System Development Life Cycle (SDLC)

The Systems Development Life Cycle (SDLC) is a conceptual model used in project management that describes the stages involved in an information system development project from an initial feasibility study through maintenance of the completed application. Various SDLC methodologies have been developed to guide the processes involved including the waterfall model (the original SDLC method), rapid application development (RAD), joint application development (JAD), the fountain model and the spiral model. Mostly, several models are combined into some sort of hybrid methodology. Documentation is crucial regardless of the type of model chosen or devised for any application, and is usually done in parallel with the development process. Some methods work better for specific types of projects, but in the final analysis, the most important factor for the success of a project may be how closely particular plan was followed.

The image below is the classic Waterfall model methodology, which is the first SDLC method and it describes the various phases involved in development.

Briefly on different Phases:


The feasibility study is used to determine if the project should get the go-ahead. If the project is to proceed, the feasibility study will produce a project plan and budget estimates for the future stages of development.

Requirement Analysis and Design

Analysis gathers the requirements for the system. This stage includes a detailed study of the business needs of the organization. Options for changing the business process may be considered. Design focuses on high level design like, what programs are needed and how are they going to interact, low-level design (how the individual programs are going to work), interface design (what are the interfaces going to look like) and data design (what data will be required). During these phases, the software's overall structure is defined. Analysis and Design are very crucial in the whole development cycle. Any glitch in the design phase could be very expensive to solve in the later stage of the software development. Much care is taken during this phase. The logical system of the product is developed in this phase.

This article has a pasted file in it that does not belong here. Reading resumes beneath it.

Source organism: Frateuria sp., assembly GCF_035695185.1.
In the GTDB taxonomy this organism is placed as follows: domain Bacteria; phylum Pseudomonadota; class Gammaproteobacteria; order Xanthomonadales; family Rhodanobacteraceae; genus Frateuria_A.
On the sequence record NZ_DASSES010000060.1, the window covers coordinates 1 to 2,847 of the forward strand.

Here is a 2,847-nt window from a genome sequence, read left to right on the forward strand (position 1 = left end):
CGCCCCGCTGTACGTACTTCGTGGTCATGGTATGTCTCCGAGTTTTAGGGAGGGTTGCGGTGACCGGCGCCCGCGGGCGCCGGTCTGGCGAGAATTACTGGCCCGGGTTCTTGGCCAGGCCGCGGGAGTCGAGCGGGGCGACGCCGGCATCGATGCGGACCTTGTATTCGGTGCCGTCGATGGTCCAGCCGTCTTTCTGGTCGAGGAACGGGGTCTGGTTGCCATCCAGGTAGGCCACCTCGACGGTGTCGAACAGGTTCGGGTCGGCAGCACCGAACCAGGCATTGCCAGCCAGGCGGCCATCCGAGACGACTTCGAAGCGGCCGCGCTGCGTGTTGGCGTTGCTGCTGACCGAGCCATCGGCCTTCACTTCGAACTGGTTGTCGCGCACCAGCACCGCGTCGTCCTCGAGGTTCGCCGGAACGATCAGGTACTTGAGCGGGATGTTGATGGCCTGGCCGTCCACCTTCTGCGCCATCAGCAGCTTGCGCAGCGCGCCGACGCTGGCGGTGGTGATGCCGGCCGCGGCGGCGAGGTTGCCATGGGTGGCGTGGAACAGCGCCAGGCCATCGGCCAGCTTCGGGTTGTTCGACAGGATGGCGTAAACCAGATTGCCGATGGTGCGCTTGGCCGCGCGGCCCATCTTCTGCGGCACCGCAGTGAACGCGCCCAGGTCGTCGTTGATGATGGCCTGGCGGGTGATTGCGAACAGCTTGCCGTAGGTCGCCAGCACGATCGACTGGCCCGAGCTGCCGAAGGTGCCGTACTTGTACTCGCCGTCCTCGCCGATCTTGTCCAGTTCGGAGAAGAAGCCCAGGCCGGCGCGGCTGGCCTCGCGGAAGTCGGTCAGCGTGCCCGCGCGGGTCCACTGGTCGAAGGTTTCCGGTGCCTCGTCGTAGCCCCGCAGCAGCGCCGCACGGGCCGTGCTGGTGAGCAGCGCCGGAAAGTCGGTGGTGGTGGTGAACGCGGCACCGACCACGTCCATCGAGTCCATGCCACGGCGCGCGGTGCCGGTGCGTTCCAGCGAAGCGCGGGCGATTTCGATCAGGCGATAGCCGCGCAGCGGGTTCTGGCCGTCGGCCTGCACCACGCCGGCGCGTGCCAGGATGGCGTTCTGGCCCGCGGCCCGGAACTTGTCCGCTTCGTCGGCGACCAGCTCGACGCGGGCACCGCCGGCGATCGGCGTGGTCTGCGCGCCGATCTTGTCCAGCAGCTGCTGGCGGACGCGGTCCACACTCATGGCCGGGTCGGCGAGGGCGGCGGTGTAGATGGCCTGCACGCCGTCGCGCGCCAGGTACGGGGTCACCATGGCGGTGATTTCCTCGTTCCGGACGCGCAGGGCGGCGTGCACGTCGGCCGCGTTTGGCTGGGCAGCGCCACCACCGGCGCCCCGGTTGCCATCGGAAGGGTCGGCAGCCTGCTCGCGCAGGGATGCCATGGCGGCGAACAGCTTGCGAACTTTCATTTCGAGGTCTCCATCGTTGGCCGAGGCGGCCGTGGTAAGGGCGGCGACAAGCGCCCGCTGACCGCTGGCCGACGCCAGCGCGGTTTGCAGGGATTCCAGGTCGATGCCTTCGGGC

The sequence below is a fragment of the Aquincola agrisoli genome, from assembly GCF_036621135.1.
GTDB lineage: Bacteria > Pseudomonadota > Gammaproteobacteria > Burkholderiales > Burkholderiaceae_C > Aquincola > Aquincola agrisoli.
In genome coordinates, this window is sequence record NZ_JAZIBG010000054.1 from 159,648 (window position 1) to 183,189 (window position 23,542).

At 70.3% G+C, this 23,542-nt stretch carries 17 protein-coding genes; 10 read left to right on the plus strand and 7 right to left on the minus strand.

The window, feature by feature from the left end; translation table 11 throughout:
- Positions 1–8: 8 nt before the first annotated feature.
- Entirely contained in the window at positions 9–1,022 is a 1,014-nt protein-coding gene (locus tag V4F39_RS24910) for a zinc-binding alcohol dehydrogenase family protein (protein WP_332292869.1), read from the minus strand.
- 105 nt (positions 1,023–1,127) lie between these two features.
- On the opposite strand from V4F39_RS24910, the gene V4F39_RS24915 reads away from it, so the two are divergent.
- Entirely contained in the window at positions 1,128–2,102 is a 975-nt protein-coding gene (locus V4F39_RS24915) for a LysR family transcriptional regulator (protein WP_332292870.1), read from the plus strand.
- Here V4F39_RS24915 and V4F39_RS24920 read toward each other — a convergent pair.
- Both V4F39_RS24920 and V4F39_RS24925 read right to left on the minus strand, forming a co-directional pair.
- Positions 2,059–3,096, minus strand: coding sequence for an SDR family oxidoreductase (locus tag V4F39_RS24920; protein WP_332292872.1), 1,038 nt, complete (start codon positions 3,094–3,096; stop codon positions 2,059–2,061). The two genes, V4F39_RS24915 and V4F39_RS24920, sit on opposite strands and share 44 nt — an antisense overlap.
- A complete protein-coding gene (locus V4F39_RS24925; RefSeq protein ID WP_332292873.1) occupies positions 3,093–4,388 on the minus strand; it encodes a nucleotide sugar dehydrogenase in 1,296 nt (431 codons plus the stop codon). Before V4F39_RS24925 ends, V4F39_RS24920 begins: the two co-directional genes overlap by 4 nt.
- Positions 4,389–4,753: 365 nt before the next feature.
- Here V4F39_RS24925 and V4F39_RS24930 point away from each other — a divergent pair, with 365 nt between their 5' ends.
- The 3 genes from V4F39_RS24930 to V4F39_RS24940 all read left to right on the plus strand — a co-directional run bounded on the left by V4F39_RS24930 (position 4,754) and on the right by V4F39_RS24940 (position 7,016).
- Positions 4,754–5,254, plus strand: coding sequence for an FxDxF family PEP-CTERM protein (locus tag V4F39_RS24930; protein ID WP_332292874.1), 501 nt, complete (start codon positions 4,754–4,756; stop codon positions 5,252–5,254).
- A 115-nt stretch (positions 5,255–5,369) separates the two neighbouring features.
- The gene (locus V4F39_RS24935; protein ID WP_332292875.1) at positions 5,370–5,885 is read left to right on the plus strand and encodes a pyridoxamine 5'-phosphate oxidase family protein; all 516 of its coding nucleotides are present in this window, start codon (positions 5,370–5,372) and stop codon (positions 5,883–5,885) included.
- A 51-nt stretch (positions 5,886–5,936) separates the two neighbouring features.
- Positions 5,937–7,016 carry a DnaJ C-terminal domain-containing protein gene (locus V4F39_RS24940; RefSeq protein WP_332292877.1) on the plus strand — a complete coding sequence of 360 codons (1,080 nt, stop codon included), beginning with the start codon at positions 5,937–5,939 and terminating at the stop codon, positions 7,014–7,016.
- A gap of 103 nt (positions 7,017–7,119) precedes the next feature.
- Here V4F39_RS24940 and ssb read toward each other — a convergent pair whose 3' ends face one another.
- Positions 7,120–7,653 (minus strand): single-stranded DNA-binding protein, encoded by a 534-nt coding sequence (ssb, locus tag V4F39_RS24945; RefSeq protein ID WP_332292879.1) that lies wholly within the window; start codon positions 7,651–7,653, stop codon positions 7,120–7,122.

In this phase the designs are translated into code. Computer programs are written using a conventional programming language or an application generator. Programming tools like Compilers, Interpreters, Debuggers are used to generate the code. Different high level programming languages like C, C++, Pascal, Java are used for coding. With respect to the type of application, the right programming language is chosen.


In this phase the system is tested. Normally programs are written as a series of individual modules, these subject to separate and detailed test. The system is then tested as a whole. The separate modules are brought together and tested as a complete system. The system is tested to ensure that interfaces between modules work (integration testing), the system works on the intended platform
and with the expected volume of data (volume testing) and that the system does what the user requires (acceptance/beta testing).


Inevitably the system will need maintenance. Software will definitely undergo change once it is delivered to the customer. There are many reasons for the change. Change could happen because of some unexpected input values into the system. In addition, the changes in the system could directly affect the software operations. The software should be developed to accommodate changes that could happen during the post implementation period.
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